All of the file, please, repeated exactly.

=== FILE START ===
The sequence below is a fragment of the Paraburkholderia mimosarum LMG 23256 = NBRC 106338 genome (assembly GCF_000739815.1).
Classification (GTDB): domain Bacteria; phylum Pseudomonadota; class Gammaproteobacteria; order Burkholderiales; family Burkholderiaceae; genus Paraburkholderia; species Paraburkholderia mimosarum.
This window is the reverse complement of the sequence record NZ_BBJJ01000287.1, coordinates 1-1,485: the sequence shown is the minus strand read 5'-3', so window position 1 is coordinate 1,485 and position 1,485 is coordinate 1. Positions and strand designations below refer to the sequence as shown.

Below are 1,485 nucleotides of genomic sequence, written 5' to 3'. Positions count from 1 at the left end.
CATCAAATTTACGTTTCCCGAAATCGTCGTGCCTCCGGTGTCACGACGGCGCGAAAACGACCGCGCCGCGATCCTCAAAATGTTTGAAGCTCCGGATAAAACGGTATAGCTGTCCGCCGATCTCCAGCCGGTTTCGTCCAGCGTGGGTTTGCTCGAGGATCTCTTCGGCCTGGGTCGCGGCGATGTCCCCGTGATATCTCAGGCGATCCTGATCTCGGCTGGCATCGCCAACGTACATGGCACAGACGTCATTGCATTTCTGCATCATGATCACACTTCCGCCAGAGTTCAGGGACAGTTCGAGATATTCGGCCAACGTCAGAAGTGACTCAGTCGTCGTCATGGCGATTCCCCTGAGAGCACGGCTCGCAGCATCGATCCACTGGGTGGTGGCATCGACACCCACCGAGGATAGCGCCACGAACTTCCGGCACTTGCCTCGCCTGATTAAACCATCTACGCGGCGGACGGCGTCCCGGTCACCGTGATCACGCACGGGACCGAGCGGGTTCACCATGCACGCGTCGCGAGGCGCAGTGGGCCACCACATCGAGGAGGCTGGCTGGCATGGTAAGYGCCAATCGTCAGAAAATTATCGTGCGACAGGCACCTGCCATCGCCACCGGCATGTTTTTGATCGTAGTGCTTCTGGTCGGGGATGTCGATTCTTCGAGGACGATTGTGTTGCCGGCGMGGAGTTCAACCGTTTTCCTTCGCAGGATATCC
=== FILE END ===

The sequence below is a fragment of the Paraburkholderia mimosarum LMG 23256 = NBRC 106338 genome (assembly GCF_000739815.1).
Classification (GTDB): domain Bacteria; phylum Pseudomonadota; class Gammaproteobacteria; order Burkholderiales; family Burkholderiaceae; genus Paraburkholderia; species Paraburkholderia mimosarum.
This window is the reverse complement of the sequence record NZ_BBJJ01000287.1, coordinates 1-1,485: the sequence shown is the minus strand read 5'-3', so window position 1 is coordinate 1,485 and position 1,485 is coordinate 1. Positions and strand designations below refer to the sequence as shown.

Below are 1,485 nucleotides of genomic sequence, written 5' to 3'. Positions count from 1 at the left end.
CATCAAATTTACGTTTCCCGAAATCGTCGTGCCTCCGGTGTCACGACGGCGCGAAAACGACCGCGCCGCGATCCTCAAAATGTTTGAAGCTCCGGATAAAACGGTATAGCTGTCCGCCGATCTCCAGCCGGTTTCGTCCAGCGTGGGTTTGCTCGAGGATCTCTTCGGCCTGGGTCGCGGCGATGTCCCCGTGATATCTCAGGCGATCCTGATCTCGGCTGGCATCGCCAACGTACATGGCACAGACGTCATTGCATTTCTGCATCATGATCACACTTCCGCCAGAGTTCAGGGACAGTTCGAGATATTCGGCCAACGTCAGAAGTGACTCAGTCGTCGTCATGGCGATTCCCCTGAGAGCACGGCTCGCAGCATCGATCCACTGGGTGGTGGCATCGACACCCACCGAGGATAGCGCCACGAACTTCCGGCACTTGCCTCGCCTGATTAAACCATCTACGCGGCGGACGGCGTCCCGGTCACCGTGATCACGCACGGGACCGAGCGGGTTCACCATGCACGCGTCGCGAGGCGCAGTGGGCCACCACATCGAGGAGGCTGGCTGGCATGGTAAGYGCCAATCGTCAGAAAATTATCGTGCGACAGGCACCTGCCATCGCCACCGGCATGTTTTTGATCGTAGTGCTTCTGGTCGGGGATGTCGATTCTTCGAGGACGATTGTGTTGCCGGCGMGGAGTTCAACCGTTTTCCTTCGCAGGATATCC